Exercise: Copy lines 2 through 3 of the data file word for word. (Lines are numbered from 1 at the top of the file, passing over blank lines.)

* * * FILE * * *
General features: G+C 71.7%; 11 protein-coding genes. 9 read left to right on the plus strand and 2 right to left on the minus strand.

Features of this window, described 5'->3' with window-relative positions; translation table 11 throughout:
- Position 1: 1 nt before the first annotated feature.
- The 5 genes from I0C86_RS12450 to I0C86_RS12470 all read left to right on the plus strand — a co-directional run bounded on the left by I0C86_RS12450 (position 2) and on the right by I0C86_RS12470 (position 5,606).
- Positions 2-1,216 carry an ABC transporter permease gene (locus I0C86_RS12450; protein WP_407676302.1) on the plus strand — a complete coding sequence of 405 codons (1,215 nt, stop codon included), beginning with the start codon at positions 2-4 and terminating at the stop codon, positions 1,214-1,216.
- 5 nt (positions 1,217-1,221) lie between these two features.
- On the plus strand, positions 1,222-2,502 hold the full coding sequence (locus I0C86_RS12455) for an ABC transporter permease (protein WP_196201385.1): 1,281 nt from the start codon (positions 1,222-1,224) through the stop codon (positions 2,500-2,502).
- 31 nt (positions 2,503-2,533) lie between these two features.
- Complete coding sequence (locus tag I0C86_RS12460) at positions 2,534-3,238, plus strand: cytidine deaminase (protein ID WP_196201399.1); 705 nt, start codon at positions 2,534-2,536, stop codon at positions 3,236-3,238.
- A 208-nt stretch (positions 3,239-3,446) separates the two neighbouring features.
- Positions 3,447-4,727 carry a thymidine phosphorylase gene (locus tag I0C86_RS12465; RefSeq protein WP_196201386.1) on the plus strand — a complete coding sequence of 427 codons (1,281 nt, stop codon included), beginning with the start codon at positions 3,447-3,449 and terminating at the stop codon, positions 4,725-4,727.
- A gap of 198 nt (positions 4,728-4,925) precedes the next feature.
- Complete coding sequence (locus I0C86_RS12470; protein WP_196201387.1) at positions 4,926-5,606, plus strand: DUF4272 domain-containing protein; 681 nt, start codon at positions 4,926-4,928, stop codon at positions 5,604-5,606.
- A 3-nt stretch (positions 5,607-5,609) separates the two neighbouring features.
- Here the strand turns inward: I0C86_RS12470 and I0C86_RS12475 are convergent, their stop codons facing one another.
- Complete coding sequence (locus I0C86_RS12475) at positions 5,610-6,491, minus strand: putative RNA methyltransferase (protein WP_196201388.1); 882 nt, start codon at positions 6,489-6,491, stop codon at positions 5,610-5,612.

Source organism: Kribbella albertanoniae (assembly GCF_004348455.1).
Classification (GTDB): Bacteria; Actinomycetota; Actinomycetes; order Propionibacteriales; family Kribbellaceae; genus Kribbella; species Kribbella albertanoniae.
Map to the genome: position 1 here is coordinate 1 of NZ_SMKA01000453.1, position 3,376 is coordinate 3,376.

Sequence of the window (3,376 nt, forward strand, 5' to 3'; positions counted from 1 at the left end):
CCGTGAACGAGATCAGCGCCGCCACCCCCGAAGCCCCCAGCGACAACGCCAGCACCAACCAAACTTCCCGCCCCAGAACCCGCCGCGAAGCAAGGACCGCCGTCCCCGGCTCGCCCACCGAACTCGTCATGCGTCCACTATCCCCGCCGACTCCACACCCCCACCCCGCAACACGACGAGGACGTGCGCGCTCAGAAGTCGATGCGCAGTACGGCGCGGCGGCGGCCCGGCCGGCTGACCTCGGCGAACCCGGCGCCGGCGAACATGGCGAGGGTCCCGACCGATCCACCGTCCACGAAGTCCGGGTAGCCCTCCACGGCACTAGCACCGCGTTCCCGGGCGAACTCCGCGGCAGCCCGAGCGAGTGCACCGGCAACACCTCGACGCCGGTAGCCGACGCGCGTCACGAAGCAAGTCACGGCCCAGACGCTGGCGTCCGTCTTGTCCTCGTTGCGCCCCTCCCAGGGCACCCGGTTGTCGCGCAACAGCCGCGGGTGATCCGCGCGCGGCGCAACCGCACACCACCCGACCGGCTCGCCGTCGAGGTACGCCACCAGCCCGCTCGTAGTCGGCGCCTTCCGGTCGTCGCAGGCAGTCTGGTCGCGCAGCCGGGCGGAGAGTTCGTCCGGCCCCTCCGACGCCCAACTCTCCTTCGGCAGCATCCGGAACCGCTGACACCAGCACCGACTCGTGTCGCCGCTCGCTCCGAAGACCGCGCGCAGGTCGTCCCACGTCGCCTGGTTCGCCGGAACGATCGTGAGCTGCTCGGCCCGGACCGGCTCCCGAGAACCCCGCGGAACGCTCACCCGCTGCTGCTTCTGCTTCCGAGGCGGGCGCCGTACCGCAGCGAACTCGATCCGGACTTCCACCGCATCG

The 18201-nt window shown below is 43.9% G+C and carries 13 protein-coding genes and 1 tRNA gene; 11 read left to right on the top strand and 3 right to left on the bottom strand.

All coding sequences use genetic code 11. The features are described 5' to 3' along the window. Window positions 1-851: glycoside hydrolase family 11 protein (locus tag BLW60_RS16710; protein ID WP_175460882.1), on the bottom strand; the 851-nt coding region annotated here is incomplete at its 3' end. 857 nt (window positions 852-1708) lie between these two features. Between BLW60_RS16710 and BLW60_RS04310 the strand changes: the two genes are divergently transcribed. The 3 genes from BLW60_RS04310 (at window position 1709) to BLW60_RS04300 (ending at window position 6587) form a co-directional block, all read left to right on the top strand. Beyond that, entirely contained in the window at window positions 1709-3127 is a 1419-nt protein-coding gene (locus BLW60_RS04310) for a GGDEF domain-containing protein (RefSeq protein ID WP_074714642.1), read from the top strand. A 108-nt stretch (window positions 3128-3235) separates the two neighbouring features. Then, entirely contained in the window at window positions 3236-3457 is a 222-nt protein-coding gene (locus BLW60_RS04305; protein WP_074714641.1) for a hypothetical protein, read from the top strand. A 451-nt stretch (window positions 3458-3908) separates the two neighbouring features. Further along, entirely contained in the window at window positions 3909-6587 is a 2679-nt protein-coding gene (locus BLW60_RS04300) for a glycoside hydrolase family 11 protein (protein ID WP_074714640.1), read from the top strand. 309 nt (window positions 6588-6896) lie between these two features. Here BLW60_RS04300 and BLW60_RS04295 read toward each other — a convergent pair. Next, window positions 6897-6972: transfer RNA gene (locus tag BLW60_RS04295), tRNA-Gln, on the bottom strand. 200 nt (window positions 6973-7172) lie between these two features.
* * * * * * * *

Features of this window, described 5'->3' with window-relative positions; translation table 11 throughout:
- Position 1: 1 nt before the first annotated feature.